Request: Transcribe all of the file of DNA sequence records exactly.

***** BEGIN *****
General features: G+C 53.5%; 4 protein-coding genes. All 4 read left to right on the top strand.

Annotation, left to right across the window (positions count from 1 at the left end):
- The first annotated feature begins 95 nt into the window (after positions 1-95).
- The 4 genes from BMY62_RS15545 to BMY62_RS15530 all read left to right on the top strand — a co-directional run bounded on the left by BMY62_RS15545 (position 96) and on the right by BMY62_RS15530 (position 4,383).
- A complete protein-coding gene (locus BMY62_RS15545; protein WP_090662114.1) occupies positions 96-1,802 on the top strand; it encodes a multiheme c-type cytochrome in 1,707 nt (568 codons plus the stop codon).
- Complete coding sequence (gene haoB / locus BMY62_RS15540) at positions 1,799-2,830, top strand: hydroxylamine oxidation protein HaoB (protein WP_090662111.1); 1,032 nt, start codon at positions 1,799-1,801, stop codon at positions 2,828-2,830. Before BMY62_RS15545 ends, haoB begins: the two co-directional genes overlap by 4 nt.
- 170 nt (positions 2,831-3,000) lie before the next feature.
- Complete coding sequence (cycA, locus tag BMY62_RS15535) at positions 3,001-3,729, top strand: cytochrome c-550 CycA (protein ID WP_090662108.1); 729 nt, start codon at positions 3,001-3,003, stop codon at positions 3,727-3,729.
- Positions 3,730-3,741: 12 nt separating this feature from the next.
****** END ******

General features: G+C 53.5%; 4 protein-coding genes. All 4 read left to right on the top strand.

Annotation, left to right across the window (positions count from 1 at the left end):
- The first annotated feature begins 95 nt into the window (after positions 1-95).
- The 4 genes from BMY62_RS15545 to BMY62_RS15530 all read left to right on the top strand — a co-directional run bounded on the left by BMY62_RS15545 (position 96) and on the right by BMY62_RS15530 (position 4,383).
- A complete protein-coding gene (locus BMY62_RS15545; protein WP_090662114.1) occupies positions 96-1,802 on the top strand; it encodes a multiheme c-type cytochrome in 1,707 nt (568 codons plus the stop codon).
- Complete coding sequence (gene haoB / locus BMY62_RS15540) at positions 1,799-2,830, top strand: hydroxylamine oxidation protein HaoB (protein WP_090662111.1); 1,032 nt, start codon at positions 1,799-1,801, stop codon at positions 2,828-2,830. Before BMY62_RS15545 ends, haoB begins: the two co-directional genes overlap by 4 nt.
- 170 nt (positions 2,831-3,000) lie before the next feature.
- Complete coding sequence (cycA, locus tag BMY62_RS15535) at positions 3,001-3,729, top strand: cytochrome c-550 CycA (protein ID WP_090662108.1); 729 nt, start codon at positions 3,001-3,003, stop codon at positions 3,727-3,729.
- Positions 3,730-3,741: 12 nt separating this feature from the next.